In this episode of Practical Tax, tax attorneys Steve Moskowitz and Liz Prehn discuss the differences between accountants and tax attorneys. While there are major distinctions – including the important attorney-client privilege a tax attorney affords – each position has its benefits, and the two can work in tandem. Listen to the podcast to learn more!
Speaker 1: 00:00 So my account just retired, good for him. But where do I go? What do I do now?
Speaker 2: 00:04 You’re listening to Practical Tax, with tax attorney Steve Moskowitz.
Steve Moskowitz: 00:07 I’m tax attorney Steve Moskowitz with long time Moskowitz associate, tax attorney Liz Prehn. A lot of people say, “But I already have an accountant, but I want a second opinion.” There can be a huge difference between an accountant and an attorney. I started my career as a practicing CPA, and the sole reason that I went to law school was to become a tax attorney because I knew as a practicing CPA there were so many things that I couldn’t do for a client, and I wanted to be able to do more things them, do it all, including representation in tax court and many other things. Not to mention the privileges that only an attorney has, and I’m talking about attorney-client privilege, where, if you come in and you tell me your secrets, by law it remains a secret. If you tell them to anybody else, say a CPA, the IRS can get that information from the CPA and have that CPA testify against you.
Liz Prehn: 00:57 Yeah, I think, Steve, that privilege is an important factor, but I also really enjoy, as a practitioner… Now, I’m not a CPA, I love CPAs. I love our CPAs, I love other CPAs. I need them, right? Because it provides such a great tension between practice of tax law, the CPA, tax preparation, tax positions, and I think, ultimately, it gets the best result for the client, having this debate going back in forth, whittling down the issue, and finding out what your client’s risk position really is and how they want to proceed. I think everybody should have both.
Steve Moskowitz: 01:32 That’s why it’s fortunate we have both here.
Liz Prehn: 01:34 Okay, I have a lawyer client that had a CPA that was doing the returns, and they were getting K1s based on their partnership retirement agreement. And the question arose, and maybe because they were lawyers they were a little bit more into the definitions of the law and what should be self-employment tax and what should not be subject to FICA. And ultimately we were able to advise them that maybe this shouldn’t be subject to FICA, based on a thorough review of their documents and what’s happened and their working positions or nonworking positions.
Liz Prehn: 02:08 So that was interesting, it saved them a lot of money, and just going through the returns, we just happened to find a couple minor things, like an AMT credit or some depreciation that had been missed, but I thought that was kind of a routine second review. I think it’s interesting for clients that might be considering big tax positions and what that really means to their fine app books and their business operations and going through that.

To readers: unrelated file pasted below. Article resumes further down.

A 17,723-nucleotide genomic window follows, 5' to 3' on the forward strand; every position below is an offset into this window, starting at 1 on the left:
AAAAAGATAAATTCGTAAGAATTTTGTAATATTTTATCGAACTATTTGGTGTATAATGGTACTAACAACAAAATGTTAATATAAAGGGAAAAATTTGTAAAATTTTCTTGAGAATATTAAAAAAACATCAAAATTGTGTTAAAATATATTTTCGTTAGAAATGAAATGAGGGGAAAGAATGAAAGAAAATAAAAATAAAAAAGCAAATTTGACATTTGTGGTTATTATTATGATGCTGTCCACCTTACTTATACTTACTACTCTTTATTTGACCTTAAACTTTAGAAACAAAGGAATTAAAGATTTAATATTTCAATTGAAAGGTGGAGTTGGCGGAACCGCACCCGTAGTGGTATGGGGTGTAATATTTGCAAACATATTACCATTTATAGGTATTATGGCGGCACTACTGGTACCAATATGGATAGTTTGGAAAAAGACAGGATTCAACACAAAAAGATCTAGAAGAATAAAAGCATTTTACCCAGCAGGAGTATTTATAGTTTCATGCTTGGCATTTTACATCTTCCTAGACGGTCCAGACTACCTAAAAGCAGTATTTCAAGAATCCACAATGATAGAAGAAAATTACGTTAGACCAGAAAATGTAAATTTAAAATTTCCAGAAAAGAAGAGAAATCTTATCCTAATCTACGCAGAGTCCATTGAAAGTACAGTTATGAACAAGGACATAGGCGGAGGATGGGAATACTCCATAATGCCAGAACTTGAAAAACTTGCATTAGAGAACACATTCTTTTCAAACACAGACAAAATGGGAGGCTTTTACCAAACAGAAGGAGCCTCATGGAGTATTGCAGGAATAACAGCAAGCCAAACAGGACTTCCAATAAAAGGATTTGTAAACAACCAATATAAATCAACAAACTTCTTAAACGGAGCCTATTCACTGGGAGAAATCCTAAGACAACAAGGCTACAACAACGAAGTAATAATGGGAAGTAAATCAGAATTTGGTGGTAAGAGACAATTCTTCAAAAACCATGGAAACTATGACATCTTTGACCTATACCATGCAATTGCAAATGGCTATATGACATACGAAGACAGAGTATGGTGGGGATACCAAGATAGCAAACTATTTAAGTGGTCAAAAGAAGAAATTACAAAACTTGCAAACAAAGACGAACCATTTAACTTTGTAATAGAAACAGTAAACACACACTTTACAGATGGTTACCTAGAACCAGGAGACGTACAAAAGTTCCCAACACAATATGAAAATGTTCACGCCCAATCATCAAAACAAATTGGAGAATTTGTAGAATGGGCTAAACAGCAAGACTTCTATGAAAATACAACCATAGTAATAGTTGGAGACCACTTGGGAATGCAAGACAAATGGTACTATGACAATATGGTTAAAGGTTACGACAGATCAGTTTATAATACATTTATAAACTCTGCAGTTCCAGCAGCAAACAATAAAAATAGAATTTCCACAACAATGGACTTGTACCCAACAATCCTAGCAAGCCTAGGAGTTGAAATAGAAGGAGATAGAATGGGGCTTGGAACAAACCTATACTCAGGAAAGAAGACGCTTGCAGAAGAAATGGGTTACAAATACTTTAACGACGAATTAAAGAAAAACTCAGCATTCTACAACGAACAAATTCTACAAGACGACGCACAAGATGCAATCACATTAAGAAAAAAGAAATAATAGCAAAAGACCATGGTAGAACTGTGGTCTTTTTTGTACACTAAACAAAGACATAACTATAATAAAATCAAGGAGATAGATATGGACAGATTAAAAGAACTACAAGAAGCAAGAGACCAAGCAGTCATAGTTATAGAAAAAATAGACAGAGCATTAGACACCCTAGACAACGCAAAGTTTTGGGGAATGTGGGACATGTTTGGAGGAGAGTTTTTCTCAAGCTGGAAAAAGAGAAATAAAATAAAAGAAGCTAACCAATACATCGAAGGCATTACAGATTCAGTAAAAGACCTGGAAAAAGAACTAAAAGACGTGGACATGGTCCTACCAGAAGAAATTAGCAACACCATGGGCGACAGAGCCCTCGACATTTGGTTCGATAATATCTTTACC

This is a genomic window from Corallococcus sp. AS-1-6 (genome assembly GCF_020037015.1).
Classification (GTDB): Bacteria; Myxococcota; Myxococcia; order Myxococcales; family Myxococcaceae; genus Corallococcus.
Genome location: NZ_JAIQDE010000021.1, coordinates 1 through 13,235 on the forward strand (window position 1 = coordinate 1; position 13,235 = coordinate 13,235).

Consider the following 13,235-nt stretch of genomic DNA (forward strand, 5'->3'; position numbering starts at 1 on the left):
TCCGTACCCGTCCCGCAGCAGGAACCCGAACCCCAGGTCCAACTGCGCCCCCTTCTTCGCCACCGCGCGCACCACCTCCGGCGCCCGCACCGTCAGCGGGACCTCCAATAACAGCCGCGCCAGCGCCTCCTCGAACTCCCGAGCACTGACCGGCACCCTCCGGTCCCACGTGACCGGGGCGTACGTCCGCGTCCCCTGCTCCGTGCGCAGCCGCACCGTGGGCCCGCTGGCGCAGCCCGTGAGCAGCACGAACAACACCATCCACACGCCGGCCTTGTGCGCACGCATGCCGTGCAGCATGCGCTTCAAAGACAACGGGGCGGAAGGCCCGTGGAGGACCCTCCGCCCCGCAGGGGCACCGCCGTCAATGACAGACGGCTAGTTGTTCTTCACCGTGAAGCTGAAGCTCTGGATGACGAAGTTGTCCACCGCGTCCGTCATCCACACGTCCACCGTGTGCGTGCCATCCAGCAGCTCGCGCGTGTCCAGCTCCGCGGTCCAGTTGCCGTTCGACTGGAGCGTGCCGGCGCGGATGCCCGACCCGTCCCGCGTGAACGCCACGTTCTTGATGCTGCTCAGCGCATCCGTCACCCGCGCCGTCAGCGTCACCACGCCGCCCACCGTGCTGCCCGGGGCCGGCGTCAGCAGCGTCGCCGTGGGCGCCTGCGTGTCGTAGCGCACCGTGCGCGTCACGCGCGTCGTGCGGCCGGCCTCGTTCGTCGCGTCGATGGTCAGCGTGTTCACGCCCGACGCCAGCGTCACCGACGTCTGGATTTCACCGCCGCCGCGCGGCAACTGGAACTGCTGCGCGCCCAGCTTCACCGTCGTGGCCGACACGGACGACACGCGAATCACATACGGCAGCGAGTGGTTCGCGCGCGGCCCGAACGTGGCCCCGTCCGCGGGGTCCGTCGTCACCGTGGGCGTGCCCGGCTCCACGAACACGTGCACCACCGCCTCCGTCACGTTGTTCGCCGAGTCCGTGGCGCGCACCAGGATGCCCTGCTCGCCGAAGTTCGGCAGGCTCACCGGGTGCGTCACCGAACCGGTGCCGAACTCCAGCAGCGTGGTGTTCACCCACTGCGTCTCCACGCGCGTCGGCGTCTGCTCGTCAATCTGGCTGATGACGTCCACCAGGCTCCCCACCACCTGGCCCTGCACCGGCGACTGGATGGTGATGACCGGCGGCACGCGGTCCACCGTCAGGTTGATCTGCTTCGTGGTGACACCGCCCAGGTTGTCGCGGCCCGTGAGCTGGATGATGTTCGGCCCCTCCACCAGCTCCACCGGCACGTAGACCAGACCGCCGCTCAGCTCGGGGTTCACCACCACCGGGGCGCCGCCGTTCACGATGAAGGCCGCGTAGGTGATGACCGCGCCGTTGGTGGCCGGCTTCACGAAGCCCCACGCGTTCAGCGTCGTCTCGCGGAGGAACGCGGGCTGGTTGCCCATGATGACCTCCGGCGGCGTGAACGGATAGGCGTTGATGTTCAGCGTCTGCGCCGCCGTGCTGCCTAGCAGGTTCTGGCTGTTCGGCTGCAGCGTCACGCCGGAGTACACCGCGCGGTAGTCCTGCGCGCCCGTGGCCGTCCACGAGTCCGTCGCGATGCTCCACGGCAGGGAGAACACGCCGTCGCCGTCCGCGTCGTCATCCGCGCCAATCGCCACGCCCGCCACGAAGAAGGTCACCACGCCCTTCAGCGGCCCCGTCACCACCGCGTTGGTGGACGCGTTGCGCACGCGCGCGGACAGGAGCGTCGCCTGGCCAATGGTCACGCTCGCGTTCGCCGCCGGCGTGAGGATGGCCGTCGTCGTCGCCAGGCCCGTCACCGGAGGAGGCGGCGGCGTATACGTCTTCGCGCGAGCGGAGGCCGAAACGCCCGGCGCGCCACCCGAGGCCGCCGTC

Liz Prehn: 02:30 So if they’re going to invest in a pension, invest in an insurance position of something like that, which is certainly provided within the tax code, what does that mean to their ongoing business, what does that mean to documentation, ongoing tax transactions, things like that?
Steve Moskowitz: 02:45 And those opinions are so important. For example, as mentioned pensions. Most people are familiar with the common pensions you get in the bank, but there’s many different type of pensions. If you’re otherwise qualified, you can have multiple pensions, and there are a lot of pensions that business people can have where they individually can deduct hundreds of thousands of dollars or more every year for themselves. And also with pensions, there’s even a cash flow benefit.
Steve Moskowitz: 03:09 It’s the only deduction where most things you have to go ahead and spend the money by 12/31 year 1. With a pension, you have up to the time of filing the return plus extension in year 2. So essentially, three-quarters of the way into year 2, you put some money in a pension, you deduct in year 1, it’s fantastic, and it has a lot of other benefits too.
Liz Prehn: 03:31 Whether or not you have an accountant, I take a collaborative approach, especially when I know the methodology and I feel that the competency is there, and that there’s no breach of my ethics to continue the relationship, either with the accountant or through the client to provide this kind of global, comprehensive service.
Liz Prehn: 03:48 I also think it’s important when there’s a new business or a partnership, for instance, the accountant may not be up with, do we need to modify the partnership agreement to keep up with the laws? Do we need to do that? These are little things that we can add when it comes to developing the pension strategy, developing the business strategy, in terms of what’s going to be compliant with the tax law.